The east window, it may be mentioned, is a memorial to the late vicar’s mother who died on May 12, 1867, whilst the vestries were erected at the cost all Miss C. Ernuin, a neice of the Rev R. E. Wyatt, in memory of her father and mother. It was one of the reverend gentlemen's most ardent wishes to complete the organ, which was built by Gern, of London.

Equal to his love for St Wilfrid Church was that he evinced for St Wilfrid's schools, which have been added to from time to time as the increased population required, while their efficiency has raised them among the best conducted National schools in the diocese. It is a well known fact that the deceased clergyman was a staunch supporter of the voluntary school system, regarding it not only as a great religious gain, Bart and the equally great social help and bond of unity. In his opinion there was no better form of doing good, and none so richly blessed of God, than a loving care of the young, and throughout the 35 years he was at Haywards Heath he looked upon this as a “first duty”.

In addition to St Wilfrid's Church and schools, the vicar had an iron mission room, known as the Chapel of the presentation, in the new England Road, where Sunday services, a school etc, are held, their room and district being more especially under the care of the Rev T. G. Wyatt and Miss Otter (Lindfield). There are many other parochial organisations in connection with St Wilfrid's, most of which owe their creation to mr Wyatt's labours and careful administration, his loss being and all but irreparable one. In the last few years his efforts have been warmly supported by his curates–the Rev T. G. Wyatt (his eldest son) and the Rev F. H. Talbot– the former having assisted him for 12 years and the latter for 11. As the income of the living is only £152 with a house, it may indeed well be said that their late Vicar’s labours have been labours of love, and that he did all that lay in his power to meet the difficulties of his position. In the services at his church he always had large congregations, although not and eloquent preacher of the Liddon type.

The late vicar was a surrogate for the Diocese of Chichester, a member of the Chichester Diocesan Association, and a representative of his rural deanery (Lewes III) on the Diocesan conference. On the death of mr Maberly in 1877, mr Wyatt had the offer of the vicarage of Cuckfield from his bishop, but with noble self-sacrifice he preferred to remain with those among whom he had been labouring for 22 years. In outside and secular meetings he was not of late a prominent figure, and never appeared at political meetings, “not wishing to alienate the sympathies of any portion of his spiritual family.” Such were Mr Wyatt's own words when he attended a meeting of the Haywards Heath and Wivelsfield Conservative Association in January, 1889, to move a vote of condolence with the family of the late admiral the honourable T. A. Pakenham upon his recent death.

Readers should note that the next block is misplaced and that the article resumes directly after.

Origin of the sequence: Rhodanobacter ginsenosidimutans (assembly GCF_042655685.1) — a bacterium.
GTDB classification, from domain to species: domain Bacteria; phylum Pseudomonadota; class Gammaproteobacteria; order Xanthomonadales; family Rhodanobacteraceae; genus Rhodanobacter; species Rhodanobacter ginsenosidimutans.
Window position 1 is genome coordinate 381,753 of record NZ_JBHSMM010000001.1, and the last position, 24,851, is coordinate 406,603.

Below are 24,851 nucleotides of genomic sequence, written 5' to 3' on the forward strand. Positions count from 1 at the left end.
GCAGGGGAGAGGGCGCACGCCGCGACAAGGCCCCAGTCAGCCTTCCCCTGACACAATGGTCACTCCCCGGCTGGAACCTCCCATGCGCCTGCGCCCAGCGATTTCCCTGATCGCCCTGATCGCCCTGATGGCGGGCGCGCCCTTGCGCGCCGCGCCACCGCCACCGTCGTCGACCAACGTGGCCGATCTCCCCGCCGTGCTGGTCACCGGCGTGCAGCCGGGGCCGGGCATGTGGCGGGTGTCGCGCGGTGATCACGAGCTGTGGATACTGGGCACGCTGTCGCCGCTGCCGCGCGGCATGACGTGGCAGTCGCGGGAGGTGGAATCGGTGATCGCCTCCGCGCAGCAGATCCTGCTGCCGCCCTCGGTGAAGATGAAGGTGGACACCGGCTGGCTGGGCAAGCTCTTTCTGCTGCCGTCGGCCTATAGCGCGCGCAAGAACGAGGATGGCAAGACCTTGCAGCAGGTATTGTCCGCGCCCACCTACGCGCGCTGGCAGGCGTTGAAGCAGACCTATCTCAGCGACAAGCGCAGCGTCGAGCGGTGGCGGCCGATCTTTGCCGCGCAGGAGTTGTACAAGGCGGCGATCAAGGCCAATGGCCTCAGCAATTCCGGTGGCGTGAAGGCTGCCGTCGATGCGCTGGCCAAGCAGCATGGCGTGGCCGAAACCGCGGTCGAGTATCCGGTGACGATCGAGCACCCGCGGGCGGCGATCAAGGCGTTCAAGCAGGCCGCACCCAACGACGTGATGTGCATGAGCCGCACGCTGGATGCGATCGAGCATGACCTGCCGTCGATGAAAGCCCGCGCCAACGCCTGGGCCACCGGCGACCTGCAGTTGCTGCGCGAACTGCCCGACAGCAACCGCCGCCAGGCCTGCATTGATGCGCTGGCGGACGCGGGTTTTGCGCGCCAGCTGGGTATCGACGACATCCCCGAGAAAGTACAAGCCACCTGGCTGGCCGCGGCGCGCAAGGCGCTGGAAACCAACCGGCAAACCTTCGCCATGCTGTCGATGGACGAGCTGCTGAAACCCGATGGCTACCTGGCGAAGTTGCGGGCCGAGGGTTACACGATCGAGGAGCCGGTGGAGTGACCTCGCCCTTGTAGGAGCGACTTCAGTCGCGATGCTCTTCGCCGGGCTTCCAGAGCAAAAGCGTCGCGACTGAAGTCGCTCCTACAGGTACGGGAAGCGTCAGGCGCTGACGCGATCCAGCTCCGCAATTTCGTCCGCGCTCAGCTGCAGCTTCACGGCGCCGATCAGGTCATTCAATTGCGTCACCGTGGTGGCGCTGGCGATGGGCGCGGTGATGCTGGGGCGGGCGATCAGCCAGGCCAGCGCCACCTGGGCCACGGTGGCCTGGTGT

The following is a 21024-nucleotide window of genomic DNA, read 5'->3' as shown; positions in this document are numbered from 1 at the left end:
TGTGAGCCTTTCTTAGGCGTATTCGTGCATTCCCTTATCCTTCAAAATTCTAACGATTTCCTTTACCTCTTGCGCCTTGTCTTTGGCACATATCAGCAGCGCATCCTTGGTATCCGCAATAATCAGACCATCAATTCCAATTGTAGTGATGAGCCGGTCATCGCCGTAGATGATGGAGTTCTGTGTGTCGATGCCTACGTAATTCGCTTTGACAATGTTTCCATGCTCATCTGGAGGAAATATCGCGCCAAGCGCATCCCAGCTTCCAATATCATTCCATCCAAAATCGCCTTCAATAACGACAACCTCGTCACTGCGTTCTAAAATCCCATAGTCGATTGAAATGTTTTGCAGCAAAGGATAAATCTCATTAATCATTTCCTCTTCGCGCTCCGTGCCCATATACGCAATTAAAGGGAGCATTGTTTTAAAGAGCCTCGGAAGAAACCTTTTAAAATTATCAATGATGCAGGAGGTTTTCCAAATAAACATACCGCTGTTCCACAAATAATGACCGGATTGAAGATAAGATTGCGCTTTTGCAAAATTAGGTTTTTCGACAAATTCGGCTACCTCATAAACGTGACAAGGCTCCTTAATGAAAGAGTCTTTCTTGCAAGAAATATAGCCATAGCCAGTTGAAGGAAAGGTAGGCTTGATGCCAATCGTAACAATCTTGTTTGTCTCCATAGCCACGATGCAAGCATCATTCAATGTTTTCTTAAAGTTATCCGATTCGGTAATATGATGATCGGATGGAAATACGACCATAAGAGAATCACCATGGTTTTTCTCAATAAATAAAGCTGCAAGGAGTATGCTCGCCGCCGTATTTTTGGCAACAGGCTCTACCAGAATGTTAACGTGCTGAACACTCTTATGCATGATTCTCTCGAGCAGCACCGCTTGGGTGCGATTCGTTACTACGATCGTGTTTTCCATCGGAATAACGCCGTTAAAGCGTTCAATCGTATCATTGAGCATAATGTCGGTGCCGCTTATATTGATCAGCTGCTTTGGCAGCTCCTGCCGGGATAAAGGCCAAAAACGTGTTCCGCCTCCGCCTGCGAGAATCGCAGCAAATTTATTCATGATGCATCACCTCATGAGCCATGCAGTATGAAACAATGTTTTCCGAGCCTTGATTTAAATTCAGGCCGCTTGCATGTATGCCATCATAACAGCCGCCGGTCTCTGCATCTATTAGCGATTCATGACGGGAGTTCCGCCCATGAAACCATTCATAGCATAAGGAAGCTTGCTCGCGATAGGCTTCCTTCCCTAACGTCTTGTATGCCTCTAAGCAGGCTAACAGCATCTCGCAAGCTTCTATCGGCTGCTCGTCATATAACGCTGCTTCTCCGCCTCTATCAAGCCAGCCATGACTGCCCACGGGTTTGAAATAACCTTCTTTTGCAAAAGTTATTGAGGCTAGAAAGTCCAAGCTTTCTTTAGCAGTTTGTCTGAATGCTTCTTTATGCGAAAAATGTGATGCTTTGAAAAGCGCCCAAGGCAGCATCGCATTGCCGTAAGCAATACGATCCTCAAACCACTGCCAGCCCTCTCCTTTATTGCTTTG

But he felt very keenly the attack made up on the church in recent times, and above all the attempts made to injure their voluntary schools, and thereby the cause of definite religious teaching. Upwards of 20 years ago mr Wyatt took a part in the movement which led to the formation of the Haywards Heath local board in 1872, and was one of the first members, sitting till 1880, when he resigned. He was treasurer to the board for some time. In 1887 Mr Wyatt came forward in connection with the Royal Jubilee celebration, and was a member of the committee which carried out the days celebration, the purchase of the recreation ground etc.

One of the most happy memories of Mr Wyatt's life was, perhaps, the presentation made to him some 20 years ago at one of the gatherings of the choral Society, in which he took so deep an interest. The presentation was made by the leading gentry of the district, as some recognition of his services for the benefit of the place, and consisted of a purse of money and a handsome gold watch, which latter the reverend gentleman valued greatly, and was never without, wearing it to the day of his death. The Rev gentleman leaves a numerous family, to whom every sympathy is extended in their sudden bereavement. He was thrice married, his second wife being the sister of Mrs Rush, of Haute Terre, Haywards Heath, whilst his third wife, who survives him, is the daughter of Mr Joseph Busby King, of Haywards Heath. Mr Wyatt's eldest son–the Rev, Thomas Geoffrey Wyatt- as before mentioned, is the senior curate of St. Wilfred’s, whilst the second is Mr Robin C. Wyatt who resides at Tottenham. The late Vicar’s brother, sir William Henry Wyatt is a J. P. and D. L. for Middlesex. The vicarage is in the gift of the Rev Canon Cooper as vicar of Cuckfield.

The funeral will take place at St Wilfrid's church tomorrow (Wednesday) morning. There will be choral celebration of the holy communion at 8 o'clock and the actual interment will take place at seven.

Many thanks to Charles Tucker for the picture image of St Wilfrid's